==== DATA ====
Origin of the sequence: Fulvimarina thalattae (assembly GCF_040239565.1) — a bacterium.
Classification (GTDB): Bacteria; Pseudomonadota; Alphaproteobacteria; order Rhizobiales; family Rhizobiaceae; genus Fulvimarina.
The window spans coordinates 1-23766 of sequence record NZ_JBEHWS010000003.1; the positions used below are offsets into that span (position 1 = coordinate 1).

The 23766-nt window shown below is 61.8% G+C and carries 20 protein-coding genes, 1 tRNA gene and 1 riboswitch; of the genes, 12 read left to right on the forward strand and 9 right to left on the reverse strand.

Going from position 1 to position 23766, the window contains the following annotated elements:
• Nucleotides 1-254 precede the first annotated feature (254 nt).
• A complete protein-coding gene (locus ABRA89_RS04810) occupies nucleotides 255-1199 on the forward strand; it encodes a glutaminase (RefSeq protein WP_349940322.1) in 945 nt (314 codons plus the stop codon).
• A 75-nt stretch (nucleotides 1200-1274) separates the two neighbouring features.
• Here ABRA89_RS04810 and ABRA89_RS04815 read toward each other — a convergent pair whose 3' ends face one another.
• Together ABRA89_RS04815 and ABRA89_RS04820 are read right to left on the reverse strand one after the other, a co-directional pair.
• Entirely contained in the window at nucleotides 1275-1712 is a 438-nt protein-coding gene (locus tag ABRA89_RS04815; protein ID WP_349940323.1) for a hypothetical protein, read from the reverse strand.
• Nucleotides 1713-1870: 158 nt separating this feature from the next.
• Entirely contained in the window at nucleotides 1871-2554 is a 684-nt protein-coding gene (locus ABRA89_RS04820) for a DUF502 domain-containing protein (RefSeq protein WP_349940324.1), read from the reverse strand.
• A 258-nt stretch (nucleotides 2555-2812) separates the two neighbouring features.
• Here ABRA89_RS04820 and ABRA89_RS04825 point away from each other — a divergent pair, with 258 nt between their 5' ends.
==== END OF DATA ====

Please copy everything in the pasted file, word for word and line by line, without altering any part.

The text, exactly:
Origin of the sequence: Fulvimarina thalattae (assembly GCF_040239565.1) — a bacterium.
Classification (GTDB): Bacteria; Pseudomonadota; Alphaproteobacteria; order Rhizobiales; family Rhizobiaceae; genus Fulvimarina.
The window spans coordinates 1-23766 of sequence record NZ_JBEHWS010000003.1; the positions used below are offsets into that span (position 1 = coordinate 1).

The 23766-nt window shown below is 61.8% G+C and carries 20 protein-coding genes, 1 tRNA gene and 1 riboswitch; of the genes, 12 read left to right on the forward strand and 9 right to left on the reverse strand.

Going from position 1 to position 23766, the window contains the following annotated elements:
• Nucleotides 1-254 precede the first annotated feature (254 nt).
• A complete protein-coding gene (locus ABRA89_RS04810) occupies nucleotides 255-1199 on the forward strand; it encodes a glutaminase (RefSeq protein WP_349940322.1) in 945 nt (314 codons plus the stop codon).
• A 75-nt stretch (nucleotides 1200-1274) separates the two neighbouring features.
• Here ABRA89_RS04810 and ABRA89_RS04815 read toward each other — a convergent pair whose 3' ends face one another.
• Together ABRA89_RS04815 and ABRA89_RS04820 are read right to left on the reverse strand one after the other, a co-directional pair.
• Entirely contained in the window at nucleotides 1275-1712 is a 438-nt protein-coding gene (locus tag ABRA89_RS04815; protein ID WP_349940323.1) for a hypothetical protein, read from the reverse strand.
• Nucleotides 1713-1870: 158 nt separating this feature from the next.
• Entirely contained in the window at nucleotides 1871-2554 is a 684-nt protein-coding gene (locus ABRA89_RS04820) for a DUF502 domain-containing protein (RefSeq protein WP_349940324.1), read from the reverse strand.
• A 258-nt stretch (nucleotides 2555-2812) separates the two neighbouring features.
• Here ABRA89_RS04820 and ABRA89_RS04825 point away from each other — a divergent pair, with 258 nt between their 5' ends.